The “Geldzaken in de praktijk” (Money Matters in Practice) study by NIBUD shows that about 23 percent of Dutch 55-65 year-olds do not know whether they can financially survive after retirement.
I understand this in part.
Lifetime employment is over. Many older employees have been made redundant with negative consequences for income and pension accrual.
In addition, employers now use more and more permanent contracts. As a result, the number of self-employed persons with often varying incomes is increasing.
All in all, saving for later almost automatically has decreased a lot because of these developments, making the financial future of many more uncertain.
What do you do about it?
That is hard to say and it will have to be considered on a case-by-case basis.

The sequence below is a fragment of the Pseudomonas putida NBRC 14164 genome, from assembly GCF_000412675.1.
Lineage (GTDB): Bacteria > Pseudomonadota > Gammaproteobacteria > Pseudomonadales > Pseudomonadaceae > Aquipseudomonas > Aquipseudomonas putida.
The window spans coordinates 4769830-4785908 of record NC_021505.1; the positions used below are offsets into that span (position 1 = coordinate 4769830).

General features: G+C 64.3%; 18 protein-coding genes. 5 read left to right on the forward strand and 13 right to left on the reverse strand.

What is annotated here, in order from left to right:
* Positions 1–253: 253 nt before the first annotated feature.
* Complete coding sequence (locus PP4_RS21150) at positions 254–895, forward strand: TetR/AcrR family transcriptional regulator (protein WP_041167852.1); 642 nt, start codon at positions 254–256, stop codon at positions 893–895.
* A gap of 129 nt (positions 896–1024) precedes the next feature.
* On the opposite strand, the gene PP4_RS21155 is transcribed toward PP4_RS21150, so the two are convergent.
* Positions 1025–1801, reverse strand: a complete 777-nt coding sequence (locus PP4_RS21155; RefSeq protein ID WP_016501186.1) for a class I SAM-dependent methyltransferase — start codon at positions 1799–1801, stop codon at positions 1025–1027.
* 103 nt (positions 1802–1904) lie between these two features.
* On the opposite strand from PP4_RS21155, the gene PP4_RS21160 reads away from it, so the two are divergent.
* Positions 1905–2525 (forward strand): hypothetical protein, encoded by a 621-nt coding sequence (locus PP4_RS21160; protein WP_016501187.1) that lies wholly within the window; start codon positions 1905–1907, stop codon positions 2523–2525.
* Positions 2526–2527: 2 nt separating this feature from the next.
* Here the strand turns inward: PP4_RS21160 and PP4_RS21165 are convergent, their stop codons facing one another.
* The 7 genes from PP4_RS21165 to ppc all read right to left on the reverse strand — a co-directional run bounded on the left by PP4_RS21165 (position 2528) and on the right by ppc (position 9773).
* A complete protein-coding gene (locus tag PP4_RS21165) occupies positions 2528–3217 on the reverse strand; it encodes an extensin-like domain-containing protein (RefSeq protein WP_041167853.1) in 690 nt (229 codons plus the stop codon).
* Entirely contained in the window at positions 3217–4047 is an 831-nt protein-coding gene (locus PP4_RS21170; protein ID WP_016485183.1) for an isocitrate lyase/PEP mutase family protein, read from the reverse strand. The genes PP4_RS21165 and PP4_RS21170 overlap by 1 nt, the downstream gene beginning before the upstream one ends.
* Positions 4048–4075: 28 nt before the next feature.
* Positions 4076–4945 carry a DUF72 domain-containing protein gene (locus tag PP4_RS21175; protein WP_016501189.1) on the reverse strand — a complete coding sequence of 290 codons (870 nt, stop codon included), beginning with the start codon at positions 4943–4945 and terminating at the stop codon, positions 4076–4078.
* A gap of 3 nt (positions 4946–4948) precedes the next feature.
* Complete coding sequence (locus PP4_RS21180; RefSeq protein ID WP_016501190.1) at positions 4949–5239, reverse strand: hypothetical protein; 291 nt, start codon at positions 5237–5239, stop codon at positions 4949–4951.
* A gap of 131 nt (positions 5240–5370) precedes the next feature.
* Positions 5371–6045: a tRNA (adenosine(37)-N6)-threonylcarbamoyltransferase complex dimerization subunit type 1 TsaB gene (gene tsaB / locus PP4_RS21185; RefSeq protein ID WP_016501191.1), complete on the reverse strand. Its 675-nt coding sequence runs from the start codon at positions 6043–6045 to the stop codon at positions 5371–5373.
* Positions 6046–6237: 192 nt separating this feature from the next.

Of course, living with reduced expenses can do no harm.
For the somewhat older people among us there is often an own home with surplus value. For them it can be interesting to realize (i.e. sell the house) that value and to start living cheaper. This will in any case reduce expenditure during the pension situation.
Taking such a step in a favorable housing market is better than when we are all in crisis again.
I admit that the tax and banking regulations with regard to mortgages do not make it attractive to think about selling and buying one’s property. As a layman in the financial field, it is almost impossible to determine the right course through the forest of rules.
Then procrastination and putting one’s head in the sand become likely.
For example, I recently met someone who decided to postpone the sale of his spacious home because he expected a substantial prepayment penalty from his mortgage bank when he sold it. Completely wrong, I think, but there is always a reason why you should not take action.
People wake up and think about your financial future.
Better late than too late.
Financial planners are there to advise.